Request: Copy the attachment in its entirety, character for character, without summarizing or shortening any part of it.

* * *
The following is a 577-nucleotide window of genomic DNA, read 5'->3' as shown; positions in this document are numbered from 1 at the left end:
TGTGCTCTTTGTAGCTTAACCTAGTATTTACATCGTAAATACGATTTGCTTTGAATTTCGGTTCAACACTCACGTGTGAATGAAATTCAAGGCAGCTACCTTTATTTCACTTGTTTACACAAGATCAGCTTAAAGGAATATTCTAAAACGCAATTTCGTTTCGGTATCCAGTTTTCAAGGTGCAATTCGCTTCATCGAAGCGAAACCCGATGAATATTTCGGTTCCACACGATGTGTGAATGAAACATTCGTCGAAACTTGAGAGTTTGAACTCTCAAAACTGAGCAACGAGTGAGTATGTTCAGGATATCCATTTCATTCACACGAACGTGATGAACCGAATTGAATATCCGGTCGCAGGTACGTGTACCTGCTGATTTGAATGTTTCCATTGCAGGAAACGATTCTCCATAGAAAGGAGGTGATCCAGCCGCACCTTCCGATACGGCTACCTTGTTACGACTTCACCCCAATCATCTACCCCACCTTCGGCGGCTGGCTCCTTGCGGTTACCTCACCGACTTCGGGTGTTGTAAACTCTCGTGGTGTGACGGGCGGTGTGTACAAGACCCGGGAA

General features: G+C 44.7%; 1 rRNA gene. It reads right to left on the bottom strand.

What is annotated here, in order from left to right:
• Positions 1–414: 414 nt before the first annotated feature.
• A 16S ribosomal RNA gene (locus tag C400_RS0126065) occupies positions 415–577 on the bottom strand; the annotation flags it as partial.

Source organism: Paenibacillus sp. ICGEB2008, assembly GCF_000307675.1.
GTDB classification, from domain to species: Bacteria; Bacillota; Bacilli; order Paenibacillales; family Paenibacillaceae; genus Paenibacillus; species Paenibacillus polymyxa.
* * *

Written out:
The following is a 577-nucleotide window of genomic DNA, read 5'->3' as shown; positions in this document are numbered from 1 at the left end:
TGTGCTCTTTGTAGCTTAACCTAGTATTTACATCGTAAATACGATTTGCTTTGAATTTCGGTTCAACACTCACGTGTGAATGAAATTCAAGGCAGCTACCTTTATTTCACTTGTTTACACAAGATCAGCTTAAAGGAATATTCTAAAACGCAATTTCGTTTCGGTATCCAGTTTTCAAGGTGCAATTCGCTTCATCGAAGCGAAACCCGATGAATATTTCGGTTCCACACGATGTGTGAATGAAACATTCGTCGAAACTTGAGAGTTTGAACTCTCAAAACTGAGCAACGAGTGAGTATGTTCAGGATATCCATTTCATTCACACGAACGTGATGAACCGAATTGAATATCCGGTCGCAGGTACGTGTACCTGCTGATTTGAATGTTTCCATTGCAGGAAACGATTCTCCATAGAAAGGAGGTGATCCAGCCGCACCTTCCGATACGGCTACCTTGTTACGACTTCACCCCAATCATCTACCCCACCTTCGGCGGCTGGCTCCTTGCGGTTACCTCACCGACTTCGGGTGTTGTAAACTCTCGTGGTGTGACGGGCGGTGTGTACAAGACCCGGGAA

General features: G+C 44.7%; 1 rRNA gene. It reads right to left on the bottom strand.

What is annotated here, in order from left to right:
• Positions 1–414: 414 nt before the first annotated feature.
• A 16S ribosomal RNA gene (locus tag C400_RS0126065) occupies positions 415–577 on the bottom strand; the annotation flags it as partial.

Source organism: Paenibacillus sp. ICGEB2008, assembly GCF_000307675.1.
GTDB classification, from domain to species: Bacteria; Bacillota; Bacilli; order Paenibacillales; family Paenibacillaceae; genus Paenibacillus; species Paenibacillus polymyxa.